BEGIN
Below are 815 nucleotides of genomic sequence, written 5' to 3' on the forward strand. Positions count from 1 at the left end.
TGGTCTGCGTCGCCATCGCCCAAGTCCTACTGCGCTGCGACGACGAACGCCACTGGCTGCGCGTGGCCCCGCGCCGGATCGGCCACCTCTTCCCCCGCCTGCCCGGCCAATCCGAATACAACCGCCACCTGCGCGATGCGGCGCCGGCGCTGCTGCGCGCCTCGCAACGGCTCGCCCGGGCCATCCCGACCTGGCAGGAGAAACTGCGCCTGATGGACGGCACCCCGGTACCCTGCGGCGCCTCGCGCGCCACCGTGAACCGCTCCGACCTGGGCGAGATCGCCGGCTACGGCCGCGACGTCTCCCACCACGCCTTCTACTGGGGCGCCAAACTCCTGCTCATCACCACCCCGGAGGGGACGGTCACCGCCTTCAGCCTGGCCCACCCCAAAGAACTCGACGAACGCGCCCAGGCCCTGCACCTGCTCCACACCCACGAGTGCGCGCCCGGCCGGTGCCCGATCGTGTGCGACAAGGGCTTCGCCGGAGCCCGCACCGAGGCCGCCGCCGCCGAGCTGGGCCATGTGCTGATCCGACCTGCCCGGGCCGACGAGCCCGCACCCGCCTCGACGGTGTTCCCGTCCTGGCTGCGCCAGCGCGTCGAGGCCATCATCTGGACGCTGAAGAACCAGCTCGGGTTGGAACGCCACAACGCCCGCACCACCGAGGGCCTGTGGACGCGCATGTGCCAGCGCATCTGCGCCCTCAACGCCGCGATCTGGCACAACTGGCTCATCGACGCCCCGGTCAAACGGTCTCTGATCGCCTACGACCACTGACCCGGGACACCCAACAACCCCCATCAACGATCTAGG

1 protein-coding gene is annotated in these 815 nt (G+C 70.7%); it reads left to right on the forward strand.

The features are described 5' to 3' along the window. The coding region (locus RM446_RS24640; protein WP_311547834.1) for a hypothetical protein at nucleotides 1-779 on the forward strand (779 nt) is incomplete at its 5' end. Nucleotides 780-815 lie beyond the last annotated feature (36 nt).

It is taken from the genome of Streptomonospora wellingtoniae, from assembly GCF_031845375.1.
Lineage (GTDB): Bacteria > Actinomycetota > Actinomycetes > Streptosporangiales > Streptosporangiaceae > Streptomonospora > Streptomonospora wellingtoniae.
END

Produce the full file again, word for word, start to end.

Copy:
Below are 815 nucleotides of genomic sequence, written 5' to 3' on the forward strand. Positions count from 1 at the left end.
TGGTCTGCGTCGCCATCGCCCAAGTCCTACTGCGCTGCGACGACGAACGCCACTGGCTGCGCGTGGCCCCGCGCCGGATCGGCCACCTCTTCCCCCGCCTGCCCGGCCAATCCGAATACAACCGCCACCTGCGCGATGCGGCGCCGGCGCTGCTGCGCGCCTCGCAACGGCTCGCCCGGGCCATCCCGACCTGGCAGGAGAAACTGCGCCTGATGGACGGCACCCCGGTACCCTGCGGCGCCTCGCGCGCCACCGTGAACCGCTCCGACCTGGGCGAGATCGCCGGCTACGGCCGCGACGTCTCCCACCACGCCTTCTACTGGGGCGCCAAACTCCTGCTCATCACCACCCCGGAGGGGACGGTCACCGCCTTCAGCCTGGCCCACCCCAAAGAACTCGACGAACGCGCCCAGGCCCTGCACCTGCTCCACACCCACGAGTGCGCGCCCGGCCGGTGCCCGATCGTGTGCGACAAGGGCTTCGCCGGAGCCCGCACCGAGGCCGCCGCCGCCGAGCTGGGCCATGTGCTGATCCGACCTGCCCGGGCCGACGAGCCCGCACCCGCCTCGACGGTGTTCCCGTCCTGGCTGCGCCAGCGCGTCGAGGCCATCATCTGGACGCTGAAGAACCAGCTCGGGTTGGAACGCCACAACGCCCGCACCACCGAGGGCCTGTGGACGCGCATGTGCCAGCGCATCTGCGCCCTCAACGCCGCGATCTGGCACAACTGGCTCATCGACGCCCCGGTCAAACGGTCTCTGATCGCCTACGACCACTGACCCGGGACACCCAACAACCCCCATCAACGATCTAGG

1 protein-coding gene is annotated in these 815 nt (G+C 70.7%); it reads left to right on the forward strand.

The features are described 5' to 3' along the window. The coding region (locus RM446_RS24640; protein WP_311547834.1) for a hypothetical protein at nucleotides 1-779 on the forward strand (779 nt) is incomplete at its 5' end. Nucleotides 780-815 lie beyond the last annotated feature (36 nt).

It is taken from the genome of Streptomonospora wellingtoniae, from assembly GCF_031845375.1.
Lineage (GTDB): Bacteria > Actinomycetota > Actinomycetes > Streptosporangiales > Streptosporangiaceae > Streptomonospora > Streptomonospora wellingtoniae.